Let’s talk about the WATCHMEN movie, since nobody is anymore. And while we’re at it, let’s talk about the 20th CENTURY BOYS movie trilogy. Why? Because there might be something instructive to be learned here.
It’s fitting that movies of both WATCHMEN and 20th CENTURY BOYS should come out in the same time period. Their original comics were also published in the tail-end of the 20th Century as part of the post-modernist trend of deconstructing pop genres. Both works deal with popular genres that kids in the Sixties and Seventies grew up on and deconstruct their conventions and the grip they have on our imaginations even after we grow up. With WATCHMEN, it’s superheroes. With 20th CENTURY BOYS, it’s pulp Science Fiction stories involving giant robots and doomsday weapons. WATCHMEN is about a group of middle-aged superheroes investigating a conspiracy that might be killing them to stop them from averting Armageddon. 20th CENTURY BOYS is about a group of middle-aged childhood friends investigating a conspiracy launched by a doomsday cult that’s using the script fo the game they played as kids as its scenario to bring about Armageddon. WATCHMEN is a seminal work in Western comics that got press coverage, won awards, and cemented the reputation of its creators Alan Moore and Dave Gibbons as masters of their craft. 20th CENTURY BOYS is a seminal work in Japanese comics that got press coverage, won awards, and cemented the reputation of its creator Naoki Urusawa as a master of his craft. Both comics addressed the deeper themes of their own genres, and at the same time in history.
The movies of both WATCHMEN and 20th CENTURY BOYS recreate images and entire panel compositions from the original comics. Actors were cast and costumed to look just like the characters in the comics.
And yes, they do have differences: WATCHMEN ran 12 issues and was collected into a single book. 20th CENTURY BOYS was serialized, then collected into 24 paperbacks that only ended last year, totaling over 4,000 pages of story. WATCHMEN: THE MOVIE had to be compressed into a running time of less than three hours for theatrical release. 20th CENTURY BOYS: THE MOVIE had to be compressed and split into a trilogy of movies running more than two hours each.
There’s also another big difference between them:
WATCHMEN: THE MOVIE is a flop at the box office.
20th CENTURY BOYS: THE MOVIE, on the other hand, has been a hit in Japan and Asia.
Remember how DARK KNIGHT continued as a topic of conversation with endless trailers still running throughout its time in the theatres as it became a certi fied hit? Now compare that to WATCHMEN, whose trailers vanished three weeks after its first weekend when it became increasingly apparent that it was bombing and the media just quickly forgot about it. The studios are treating it like a disastrous love affair with a weird-looking girl it now desperately wants to forget. Failures areembarrassing in Hollywood. They give off a bad smell. Done and done, onto the next shiny thing that will hopefully be a hit. 20th CENTURY BOYS, on the other hand was filmed as a trilogy whose total budget was half of WATCHMEN’s. The first part premiered in Japan last December, the second part this past Spring and the conclusion scheduled for the end of this year. The pre-sold audience is on-track to see the whole trilogy the way the LORD OF THE RINGS trilogy primed its audience to follow all three parts.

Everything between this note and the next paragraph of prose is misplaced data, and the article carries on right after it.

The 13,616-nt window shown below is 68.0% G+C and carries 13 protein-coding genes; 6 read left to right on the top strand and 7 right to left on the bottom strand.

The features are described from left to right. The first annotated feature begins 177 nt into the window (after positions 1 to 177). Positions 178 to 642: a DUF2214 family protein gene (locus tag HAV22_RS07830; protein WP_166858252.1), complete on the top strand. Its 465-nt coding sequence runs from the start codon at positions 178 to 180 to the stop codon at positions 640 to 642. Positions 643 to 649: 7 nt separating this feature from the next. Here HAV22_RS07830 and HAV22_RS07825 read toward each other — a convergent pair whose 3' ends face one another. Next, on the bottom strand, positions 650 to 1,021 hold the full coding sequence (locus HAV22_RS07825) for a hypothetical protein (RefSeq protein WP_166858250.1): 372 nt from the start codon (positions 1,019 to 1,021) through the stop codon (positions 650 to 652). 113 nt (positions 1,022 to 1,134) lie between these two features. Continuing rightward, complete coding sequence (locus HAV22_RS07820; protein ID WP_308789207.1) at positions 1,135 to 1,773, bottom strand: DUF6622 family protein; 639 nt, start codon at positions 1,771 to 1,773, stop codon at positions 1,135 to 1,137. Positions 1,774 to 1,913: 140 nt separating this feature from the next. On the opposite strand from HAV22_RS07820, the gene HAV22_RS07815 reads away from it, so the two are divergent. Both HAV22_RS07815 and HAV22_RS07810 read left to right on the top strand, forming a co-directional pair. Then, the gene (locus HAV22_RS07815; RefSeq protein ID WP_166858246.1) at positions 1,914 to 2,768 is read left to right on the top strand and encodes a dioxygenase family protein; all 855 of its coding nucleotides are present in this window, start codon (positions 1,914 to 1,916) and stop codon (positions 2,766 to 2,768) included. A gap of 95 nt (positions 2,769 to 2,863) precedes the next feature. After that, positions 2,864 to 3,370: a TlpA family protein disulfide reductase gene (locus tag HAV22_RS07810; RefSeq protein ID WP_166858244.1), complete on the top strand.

So why did WATCHMEN fail while 20th CENTURY BOYS succeed? Was it that WATCHMEN was a movie inaccessible to people who haven’t read the comic? WATCHMEN’s heroes were psychotics, sociopaths and sexual deviants who dressed funny. The majority of the movie-going public might have a hard time relating to those personality types. Niche products do not appeal to everyone. 20TH CENTURY BOYS’ heroes were ordinary working class people who find themselves in a situation much bigger than them. 20TH CENTURY BOYS was shot on real locations with integrated CGI effects to create a world like ours, with people we instantly recognised. WATCHMEN had the overcooked feel of a movie that, with its elaborate, painterly, claustrophobic sets and CGI effects, become a mausoleum that entombed its story and characters. It became a Fabergé Egg to be admired from the outside. Could it be that it was too much an attempt at an auteur movie? The marketing was schizophrenic: was it a masterpiece by a “visionary” director? A pointless adaptation of an unadaptable book? A wham-bam superhero movie? Audiences seemed to think being all three was problematic . 20th CENTURY BOYS didn’t put up that much of a fuss – it was made by a dependable and stylish TV director who just wanted to get on with telling the story without trying to impose a “visionary” stamp on it, and the marketing of the film let the story speak for itself? These are questions worth asking.
Alas, Americans won’t get to see 20th CENTURY BOYS anytime soon as it hasn’t been picked up for release in the US. It has been released in the UK and Europe, however, and Brits can check it out on DVD. Americans will just have to depend on bootlegs and illegal download sites.
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